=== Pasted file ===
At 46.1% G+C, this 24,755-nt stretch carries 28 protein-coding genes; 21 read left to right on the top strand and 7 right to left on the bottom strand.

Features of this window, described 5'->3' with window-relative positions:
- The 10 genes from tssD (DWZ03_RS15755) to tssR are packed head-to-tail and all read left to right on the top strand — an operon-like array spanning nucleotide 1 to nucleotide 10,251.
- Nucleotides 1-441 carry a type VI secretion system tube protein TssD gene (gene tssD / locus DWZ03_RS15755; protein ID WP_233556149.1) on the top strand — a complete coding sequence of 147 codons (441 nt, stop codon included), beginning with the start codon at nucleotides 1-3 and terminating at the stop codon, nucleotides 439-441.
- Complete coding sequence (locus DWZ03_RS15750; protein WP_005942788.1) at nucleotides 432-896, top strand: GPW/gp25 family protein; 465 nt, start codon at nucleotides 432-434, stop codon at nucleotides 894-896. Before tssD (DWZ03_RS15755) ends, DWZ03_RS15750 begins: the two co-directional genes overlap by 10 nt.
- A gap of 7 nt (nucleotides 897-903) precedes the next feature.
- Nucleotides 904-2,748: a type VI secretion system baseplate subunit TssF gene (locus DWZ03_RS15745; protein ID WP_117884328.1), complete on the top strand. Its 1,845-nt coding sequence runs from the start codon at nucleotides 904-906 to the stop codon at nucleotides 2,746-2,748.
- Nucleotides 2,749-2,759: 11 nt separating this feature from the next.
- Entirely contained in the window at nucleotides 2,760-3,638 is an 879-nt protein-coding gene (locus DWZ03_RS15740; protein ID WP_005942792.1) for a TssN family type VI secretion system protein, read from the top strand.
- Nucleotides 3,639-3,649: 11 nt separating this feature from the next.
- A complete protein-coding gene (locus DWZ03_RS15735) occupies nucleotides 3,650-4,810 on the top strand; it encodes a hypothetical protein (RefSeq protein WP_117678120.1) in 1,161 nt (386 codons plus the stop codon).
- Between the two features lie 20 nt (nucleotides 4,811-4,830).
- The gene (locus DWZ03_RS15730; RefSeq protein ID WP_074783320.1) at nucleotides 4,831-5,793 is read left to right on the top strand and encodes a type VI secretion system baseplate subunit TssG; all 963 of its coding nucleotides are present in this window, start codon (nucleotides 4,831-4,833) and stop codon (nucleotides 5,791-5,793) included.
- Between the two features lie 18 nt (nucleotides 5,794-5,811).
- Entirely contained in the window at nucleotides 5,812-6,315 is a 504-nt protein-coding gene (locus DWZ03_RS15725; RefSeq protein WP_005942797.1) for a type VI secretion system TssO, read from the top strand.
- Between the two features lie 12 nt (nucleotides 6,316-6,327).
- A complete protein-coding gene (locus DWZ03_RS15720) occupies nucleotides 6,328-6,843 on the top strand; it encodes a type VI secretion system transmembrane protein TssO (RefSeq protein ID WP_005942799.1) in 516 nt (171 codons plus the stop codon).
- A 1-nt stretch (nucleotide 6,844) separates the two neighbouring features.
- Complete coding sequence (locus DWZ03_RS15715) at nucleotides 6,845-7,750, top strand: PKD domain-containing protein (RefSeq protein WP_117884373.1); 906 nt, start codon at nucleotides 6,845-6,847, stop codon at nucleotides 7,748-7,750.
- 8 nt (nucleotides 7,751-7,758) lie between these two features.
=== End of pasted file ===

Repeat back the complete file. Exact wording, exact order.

At 46.1% G+C, this 24,755-nt stretch carries 28 protein-coding genes; 21 read left to right on the top strand and 7 right to left on the bottom strand.

Features of this window, described 5'->3' with window-relative positions:
- The 10 genes from tssD (DWZ03_RS15755) to tssR are packed head-to-tail and all read left to right on the top strand — an operon-like array spanning nucleotide 1 to nucleotide 10,251.
- Nucleotides 1-441 carry a type VI secretion system tube protein TssD gene (gene tssD / locus DWZ03_RS15755; protein ID WP_233556149.1) on the top strand — a complete coding sequence of 147 codons (441 nt, stop codon included), beginning with the start codon at nucleotides 1-3 and terminating at the stop codon, nucleotides 439-441.
- Complete coding sequence (locus DWZ03_RS15750; protein WP_005942788.1) at nucleotides 432-896, top strand: GPW/gp25 family protein; 465 nt, start codon at nucleotides 432-434, stop codon at nucleotides 894-896. Before tssD (DWZ03_RS15755) ends, DWZ03_RS15750 begins: the two co-directional genes overlap by 10 nt.
- A gap of 7 nt (nucleotides 897-903) precedes the next feature.
- Nucleotides 904-2,748: a type VI secretion system baseplate subunit TssF gene (locus DWZ03_RS15745; protein ID WP_117884328.1), complete on the top strand. Its 1,845-nt coding sequence runs from the start codon at nucleotides 904-906 to the stop codon at nucleotides 2,746-2,748.
- Nucleotides 2,749-2,759: 11 nt separating this feature from the next.
- Entirely contained in the window at nucleotides 2,760-3,638 is an 879-nt protein-coding gene (locus DWZ03_RS15740; protein ID WP_005942792.1) for a TssN family type VI secretion system protein, read from the top strand.
- Nucleotides 3,639-3,649: 11 nt separating this feature from the next.
- A complete protein-coding gene (locus DWZ03_RS15735) occupies nucleotides 3,650-4,810 on the top strand; it encodes a hypothetical protein (RefSeq protein WP_117678120.1) in 1,161 nt (386 codons plus the stop codon).
- Between the two features lie 20 nt (nucleotides 4,811-4,830).
- The gene (locus DWZ03_RS15730; RefSeq protein ID WP_074783320.1) at nucleotides 4,831-5,793 is read left to right on the top strand and encodes a type VI secretion system baseplate subunit TssG; all 963 of its coding nucleotides are present in this window, start codon (nucleotides 4,831-4,833) and stop codon (nucleotides 5,791-5,793) included.
- Between the two features lie 18 nt (nucleotides 5,794-5,811).
- Entirely contained in the window at nucleotides 5,812-6,315 is a 504-nt protein-coding gene (locus DWZ03_RS15725; RefSeq protein WP_005942797.1) for a type VI secretion system TssO, read from the top strand.
- Between the two features lie 12 nt (nucleotides 6,316-6,327).
- A complete protein-coding gene (locus DWZ03_RS15720) occupies nucleotides 6,328-6,843 on the top strand; it encodes a type VI secretion system transmembrane protein TssO (RefSeq protein ID WP_005942799.1) in 516 nt (171 codons plus the stop codon).
- A 1-nt stretch (nucleotide 6,844) separates the two neighbouring features.
- Complete coding sequence (locus DWZ03_RS15715) at nucleotides 6,845-7,750, top strand: PKD domain-containing protein (RefSeq protein WP_117884373.1); 906 nt, start codon at nucleotides 6,845-6,847, stop codon at nucleotides 7,748-7,750.
- 8 nt (nucleotides 7,751-7,758) lie between these two features.